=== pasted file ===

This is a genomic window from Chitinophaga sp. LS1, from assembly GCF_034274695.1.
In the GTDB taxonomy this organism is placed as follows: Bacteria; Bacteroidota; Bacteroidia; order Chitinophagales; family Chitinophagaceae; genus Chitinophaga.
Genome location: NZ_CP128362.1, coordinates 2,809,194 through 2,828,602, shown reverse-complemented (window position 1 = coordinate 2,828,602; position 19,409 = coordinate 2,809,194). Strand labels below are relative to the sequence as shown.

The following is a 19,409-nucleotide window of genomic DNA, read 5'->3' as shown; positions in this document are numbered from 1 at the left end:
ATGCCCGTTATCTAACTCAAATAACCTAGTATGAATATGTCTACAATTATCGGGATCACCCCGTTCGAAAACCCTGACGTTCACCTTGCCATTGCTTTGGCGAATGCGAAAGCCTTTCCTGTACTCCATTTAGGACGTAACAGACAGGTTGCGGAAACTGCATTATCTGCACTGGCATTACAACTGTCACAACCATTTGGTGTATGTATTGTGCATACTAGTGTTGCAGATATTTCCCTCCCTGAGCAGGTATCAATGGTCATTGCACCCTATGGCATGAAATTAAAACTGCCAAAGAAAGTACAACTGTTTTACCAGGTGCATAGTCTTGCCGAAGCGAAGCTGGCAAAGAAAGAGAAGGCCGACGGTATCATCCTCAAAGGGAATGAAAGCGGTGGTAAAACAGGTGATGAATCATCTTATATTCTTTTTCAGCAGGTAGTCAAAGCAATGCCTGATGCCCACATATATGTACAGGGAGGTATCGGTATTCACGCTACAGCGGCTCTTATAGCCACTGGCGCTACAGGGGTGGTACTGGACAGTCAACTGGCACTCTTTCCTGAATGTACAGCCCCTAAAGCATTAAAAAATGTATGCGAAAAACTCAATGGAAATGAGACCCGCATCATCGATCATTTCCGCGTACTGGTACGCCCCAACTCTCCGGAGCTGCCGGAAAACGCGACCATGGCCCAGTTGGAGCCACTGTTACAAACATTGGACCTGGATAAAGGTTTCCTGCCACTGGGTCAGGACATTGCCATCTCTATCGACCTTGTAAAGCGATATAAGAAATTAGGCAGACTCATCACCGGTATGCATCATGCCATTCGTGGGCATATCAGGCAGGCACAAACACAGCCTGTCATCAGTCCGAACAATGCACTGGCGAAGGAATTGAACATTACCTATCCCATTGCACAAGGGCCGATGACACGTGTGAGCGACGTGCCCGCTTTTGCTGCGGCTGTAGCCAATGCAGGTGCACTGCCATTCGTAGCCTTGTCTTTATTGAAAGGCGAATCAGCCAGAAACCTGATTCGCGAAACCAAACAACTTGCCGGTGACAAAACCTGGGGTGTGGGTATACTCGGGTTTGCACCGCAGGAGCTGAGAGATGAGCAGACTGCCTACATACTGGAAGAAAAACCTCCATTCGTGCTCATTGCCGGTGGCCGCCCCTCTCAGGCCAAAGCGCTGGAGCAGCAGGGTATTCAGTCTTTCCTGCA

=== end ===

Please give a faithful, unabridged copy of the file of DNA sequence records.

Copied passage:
This is a genomic window from Chitinophaga sp. LS1, from assembly GCF_034274695.1.
In the GTDB taxonomy this organism is placed as follows: Bacteria; Bacteroidota; Bacteroidia; order Chitinophagales; family Chitinophagaceae; genus Chitinophaga.
Genome location: NZ_CP128362.1, coordinates 2,809,194 through 2,828,602, shown reverse-complemented (window position 1 = coordinate 2,828,602; position 19,409 = coordinate 2,809,194). Strand labels below are relative to the sequence as shown.

The following is a 19,409-nucleotide window of genomic DNA, read 5'->3' as shown; positions in this document are numbered from 1 at the left end:
ATGCCCGTTATCTAACTCAAATAACCTAGTATGAATATGTCTACAATTATCGGGATCACCCCGTTCGAAAACCCTGACGTTCACCTTGCCATTGCTTTGGCGAATGCGAAAGCCTTTCCTGTACTCCATTTAGGACGTAACAGACAGGTTGCGGAAACTGCATTATCTGCACTGGCATTACAACTGTCACAACCATTTGGTGTATGTATTGTGCATACTAGTGTTGCAGATATTTCCCTCCCTGAGCAGGTATCAATGGTCATTGCACCCTATGGCATGAAATTAAAACTGCCAAAGAAAGTACAACTGTTTTACCAGGTGCATAGTCTTGCCGAAGCGAAGCTGGCAAAGAAAGAGAAGGCCGACGGTATCATCCTCAAAGGGAATGAAAGCGGTGGTAAAACAGGTGATGAATCATCTTATATTCTTTTTCAGCAGGTAGTCAAAGCAATGCCTGATGCCCACATATATGTACAGGGAGGTATCGGTATTCACGCTACAGCGGCTCTTATAGCCACTGGCGCTACAGGGGTGGTACTGGACAGTCAACTGGCACTCTTTCCTGAATGTACAGCCCCTAAAGCATTAAAAAATGTATGCGAAAAACTCAATGGAAATGAGACCCGCATCATCGATCATTTCCGCGTACTGGTACGCCCCAACTCTCCGGAGCTGCCGGAAAACGCGACCATGGCCCAGTTGGAGCCACTGTTACAAACATTGGACCTGGATAAAGGTTTCCTGCCACTGGGTCAGGACATTGCCATCTCTATCGACCTTGTAAAGCGATATAAGAAATTAGGCAGACTCATCACCGGTATGCATCATGCCATTCGTGGGCATATCAGGCAGGCACAAACACAGCCTGTCATCAGTCCGAACAATGCACTGGCGAAGGAATTGAACATTACCTATCCCATTGCACAAGGGCCGATGACACGTGTGAGCGACGTGCCCGCTTTTGCTGCGGCTGTAGCCAATGCAGGTGCACTGCCATTCGTAGCCTTGTCTTTATTGAAAGGCGAATCAGCCAGAAACCTGATTCGCGAAACCAAACAACTTGCCGGTGACAAAACCTGGGGTGTGGGTATACTCGGGTTTGCACCGCAGGAGCTGAGAGATGAGCAGACTGCCTACATACTGGAAGAAAAACCTCCATTCGTGCTCATTGCCGGTGGCCGCCCCTCTCAGGCCAAAGCGCTGGAGCAGCAGGGTATTCAGTCTTTCCTGCA